Meteorologists are predicting flood threats for a large portion of the U.S. this spring.
About 44% of the U.S. is at risk for flooding, Ed Clark, director of National Oceanic and Atmospheric Administration’s National Water Center, told reporters on Thursday.
There is a risk of flooding in most of the eastern half of the U.S. including most of the Mississippi River Basin, NOAA said. Currently, nearly 1.5 million people on Mississippi River are under major flood threat this spring, John Gottschalck, chief of operational prediction branch at NOAA’s Climate Prediction Center, a division of National Weather Service, told ABC News.
In the West, the historic snowpack along the Sierra Nevada mountain range, combined with elevated soil moisture, is heightening the potential for spring floods across much of California’s coast.MORE: Extreme flooding, drought is making risk management difficult and ineffective, researchers say
Two weather patterns came together to create such extreme winter precipitation over California, including the jet stream extending further south and an increase in available moisture in the Pacific due to a reoccurring phenomena known as Madden Julian Oscillation, an eastward moving disturbance of clouds, rainfall, winds and pressure, Gottschalck said.
Most residents near the Sierra Nevada range don’t live where major snow melt and flooding are forecast, Clark told ABC News.
Near record snowfall in the upper Midwest this past winter will also contribute to the flooding, Gottschalck said.
The snow melt will bring much-needed water to California and the Great Basin. The reservoirs that depend on the Colorado River, such as Lake Powell and Lake Mead, are currently at record low water levels following years of drought.
With the spring snowmelt, the water in Lake Powell is expected to rise 34 feet, Clark said. Because the lake is at record low level for this time of the year, it would only fill up to 36% capacity, Clark said.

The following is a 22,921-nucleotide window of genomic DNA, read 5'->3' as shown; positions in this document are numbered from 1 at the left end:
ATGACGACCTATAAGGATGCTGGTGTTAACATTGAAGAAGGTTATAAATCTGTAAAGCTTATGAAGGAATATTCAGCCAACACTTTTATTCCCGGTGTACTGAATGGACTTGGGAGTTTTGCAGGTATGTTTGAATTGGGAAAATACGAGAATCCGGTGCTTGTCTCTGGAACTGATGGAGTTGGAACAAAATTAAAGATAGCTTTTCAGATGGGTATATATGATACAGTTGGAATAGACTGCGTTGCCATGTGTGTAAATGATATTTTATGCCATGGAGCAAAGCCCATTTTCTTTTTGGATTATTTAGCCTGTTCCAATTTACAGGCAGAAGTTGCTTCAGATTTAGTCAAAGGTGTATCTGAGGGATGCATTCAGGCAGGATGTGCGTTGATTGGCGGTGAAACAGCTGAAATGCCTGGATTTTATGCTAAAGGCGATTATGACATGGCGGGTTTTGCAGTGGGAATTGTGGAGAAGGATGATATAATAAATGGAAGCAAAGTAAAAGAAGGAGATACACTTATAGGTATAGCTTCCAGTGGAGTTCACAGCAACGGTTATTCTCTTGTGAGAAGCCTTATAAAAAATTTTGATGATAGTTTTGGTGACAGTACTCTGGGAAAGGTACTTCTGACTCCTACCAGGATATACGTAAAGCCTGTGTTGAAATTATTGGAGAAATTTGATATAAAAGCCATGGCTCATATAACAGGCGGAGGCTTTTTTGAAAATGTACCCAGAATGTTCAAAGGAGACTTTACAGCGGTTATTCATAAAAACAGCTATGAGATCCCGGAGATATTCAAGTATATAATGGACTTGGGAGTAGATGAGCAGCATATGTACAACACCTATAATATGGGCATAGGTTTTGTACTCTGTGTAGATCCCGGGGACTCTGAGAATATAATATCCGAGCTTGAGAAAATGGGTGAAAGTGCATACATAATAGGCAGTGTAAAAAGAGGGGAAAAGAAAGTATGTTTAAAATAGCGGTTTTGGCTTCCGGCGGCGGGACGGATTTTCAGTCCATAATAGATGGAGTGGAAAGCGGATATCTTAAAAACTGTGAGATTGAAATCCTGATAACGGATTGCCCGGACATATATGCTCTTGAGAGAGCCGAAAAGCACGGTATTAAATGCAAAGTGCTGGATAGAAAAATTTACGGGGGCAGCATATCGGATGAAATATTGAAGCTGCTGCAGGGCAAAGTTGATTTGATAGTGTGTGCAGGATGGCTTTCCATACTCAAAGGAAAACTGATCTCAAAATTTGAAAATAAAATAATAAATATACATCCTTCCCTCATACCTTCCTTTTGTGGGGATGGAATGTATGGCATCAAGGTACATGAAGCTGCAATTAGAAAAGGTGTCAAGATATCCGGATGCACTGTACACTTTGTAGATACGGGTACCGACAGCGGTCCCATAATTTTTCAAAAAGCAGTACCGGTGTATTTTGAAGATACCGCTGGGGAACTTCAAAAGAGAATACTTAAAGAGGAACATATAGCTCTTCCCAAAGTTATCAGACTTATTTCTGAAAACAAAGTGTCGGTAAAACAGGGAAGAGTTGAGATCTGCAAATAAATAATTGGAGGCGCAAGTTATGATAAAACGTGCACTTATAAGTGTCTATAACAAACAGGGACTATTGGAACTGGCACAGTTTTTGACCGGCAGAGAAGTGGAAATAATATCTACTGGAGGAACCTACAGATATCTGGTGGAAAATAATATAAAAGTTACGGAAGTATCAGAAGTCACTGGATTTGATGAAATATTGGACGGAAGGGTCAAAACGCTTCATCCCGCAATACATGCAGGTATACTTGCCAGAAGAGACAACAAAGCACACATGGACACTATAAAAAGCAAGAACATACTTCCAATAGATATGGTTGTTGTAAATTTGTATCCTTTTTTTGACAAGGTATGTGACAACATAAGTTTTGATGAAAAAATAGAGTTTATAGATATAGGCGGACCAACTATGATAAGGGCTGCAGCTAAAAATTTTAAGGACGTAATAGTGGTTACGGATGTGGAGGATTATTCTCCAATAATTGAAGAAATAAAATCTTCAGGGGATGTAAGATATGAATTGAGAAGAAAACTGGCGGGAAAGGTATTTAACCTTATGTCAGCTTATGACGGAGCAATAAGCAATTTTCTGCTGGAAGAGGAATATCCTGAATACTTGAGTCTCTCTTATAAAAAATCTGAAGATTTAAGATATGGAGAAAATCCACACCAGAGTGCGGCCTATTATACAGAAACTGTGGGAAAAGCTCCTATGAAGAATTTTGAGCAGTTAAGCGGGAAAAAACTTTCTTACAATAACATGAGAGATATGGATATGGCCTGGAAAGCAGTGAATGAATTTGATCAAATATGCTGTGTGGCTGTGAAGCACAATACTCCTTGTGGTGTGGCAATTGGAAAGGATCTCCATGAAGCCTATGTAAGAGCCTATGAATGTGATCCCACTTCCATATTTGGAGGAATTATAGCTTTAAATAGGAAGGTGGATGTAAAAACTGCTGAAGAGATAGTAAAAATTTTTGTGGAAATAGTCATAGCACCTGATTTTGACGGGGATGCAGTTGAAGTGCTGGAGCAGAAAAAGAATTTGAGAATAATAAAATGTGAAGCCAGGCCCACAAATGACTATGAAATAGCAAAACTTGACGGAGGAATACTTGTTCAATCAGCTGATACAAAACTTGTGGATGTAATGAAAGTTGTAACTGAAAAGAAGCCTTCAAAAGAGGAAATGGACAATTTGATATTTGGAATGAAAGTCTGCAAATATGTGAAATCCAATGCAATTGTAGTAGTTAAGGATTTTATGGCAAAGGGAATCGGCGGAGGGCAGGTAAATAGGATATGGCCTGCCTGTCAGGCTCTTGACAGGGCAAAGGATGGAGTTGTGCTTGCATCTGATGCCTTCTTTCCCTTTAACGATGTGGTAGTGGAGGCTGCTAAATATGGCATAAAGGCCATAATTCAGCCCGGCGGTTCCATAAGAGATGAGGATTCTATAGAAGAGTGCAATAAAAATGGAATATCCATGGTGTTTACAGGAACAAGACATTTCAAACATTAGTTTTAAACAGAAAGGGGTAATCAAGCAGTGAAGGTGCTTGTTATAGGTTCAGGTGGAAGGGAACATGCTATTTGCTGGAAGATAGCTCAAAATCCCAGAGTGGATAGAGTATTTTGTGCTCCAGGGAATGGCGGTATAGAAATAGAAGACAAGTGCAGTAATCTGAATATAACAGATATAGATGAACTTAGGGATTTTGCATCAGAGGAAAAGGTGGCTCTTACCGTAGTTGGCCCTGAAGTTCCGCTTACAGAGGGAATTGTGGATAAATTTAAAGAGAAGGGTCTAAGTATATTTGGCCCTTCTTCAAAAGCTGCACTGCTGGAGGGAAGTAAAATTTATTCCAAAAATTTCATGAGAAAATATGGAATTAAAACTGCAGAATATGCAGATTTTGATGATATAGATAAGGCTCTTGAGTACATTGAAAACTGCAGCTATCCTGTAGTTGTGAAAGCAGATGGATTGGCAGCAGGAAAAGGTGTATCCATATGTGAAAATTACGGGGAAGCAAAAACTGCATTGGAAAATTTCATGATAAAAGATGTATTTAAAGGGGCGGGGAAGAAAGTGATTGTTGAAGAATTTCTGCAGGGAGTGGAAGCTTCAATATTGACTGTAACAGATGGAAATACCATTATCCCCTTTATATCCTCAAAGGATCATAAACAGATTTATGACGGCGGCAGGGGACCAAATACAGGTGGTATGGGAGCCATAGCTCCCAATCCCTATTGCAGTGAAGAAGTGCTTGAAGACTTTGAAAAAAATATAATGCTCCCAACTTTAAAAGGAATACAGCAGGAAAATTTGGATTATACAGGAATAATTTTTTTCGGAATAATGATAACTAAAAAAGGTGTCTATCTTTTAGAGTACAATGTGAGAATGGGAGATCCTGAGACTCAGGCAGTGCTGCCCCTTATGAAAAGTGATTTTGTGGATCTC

Climate change is driving both wet and dry extremes, NOAA administrator Rick Spinrad said.
Moderate to exceptional drought coverage across the U.S. is at its lowest since August 2020 and is likely to continue improving, or end entirely, across much of California and the Great Basin due to the heavy influx of moisture in recent months.
Extreme to exceptional drought across parts of the southern High Plains will likely to persist through the spring season, with droughts also expected to develop into parts of New Mexico. Across parts of the Northwest U.S. and northern Rockies, drought conditions are also expected to continue. Droughts may develop in Washington state.
The spring wet season is expected to improve drought conditions across parts of the northern and central Plains, while current drought conditions in Florida are expected to improve or be alleviated during the next three months.
A multi-decade drought cannot be reversed with one snowy and rainy reason, Clark said.
“It’s great news that the abnormally wet winter has improved drought conditions, but the risks for flooding in the Missouri and Sierra Nevada and especially the upper Mississippi River Basin are particular concerning,” Shana Udvardy, senior climate resilience policy analyst with the Union of Concerned Scientists’ climate and energy program told ABC News via email.
Above-average temperatures are likely for much of the southern and eastern half of the U.S. this spring, forecasts show.
For April through June, the greatest chance for above-average temperatures exists from the southern High Plains and northward along the East Coast.
Above-average temperatures are also likely for Hawaii and northern parts of Alaska.
Below-average temperatures are predicted for the central Great Basin and the northern Plains.
NOAA forecasters predict above-average precipitation this spring across the Great Lakes, Ohio Valley and into parts of the mid-Atlantic and Northeast. Below-average precipitation is most likely for the Southwest and parts of the Pacific Northwest.
“With climate change we are seeing wetter wet conditions and drier dry conditions,” Udvardy said. “We can’t escape the fact that we simply aren’t prepared. Federal leadership is needed to both slash emissions more deeply and protect people from flooding and other weather extremes.”
Source : ABCNews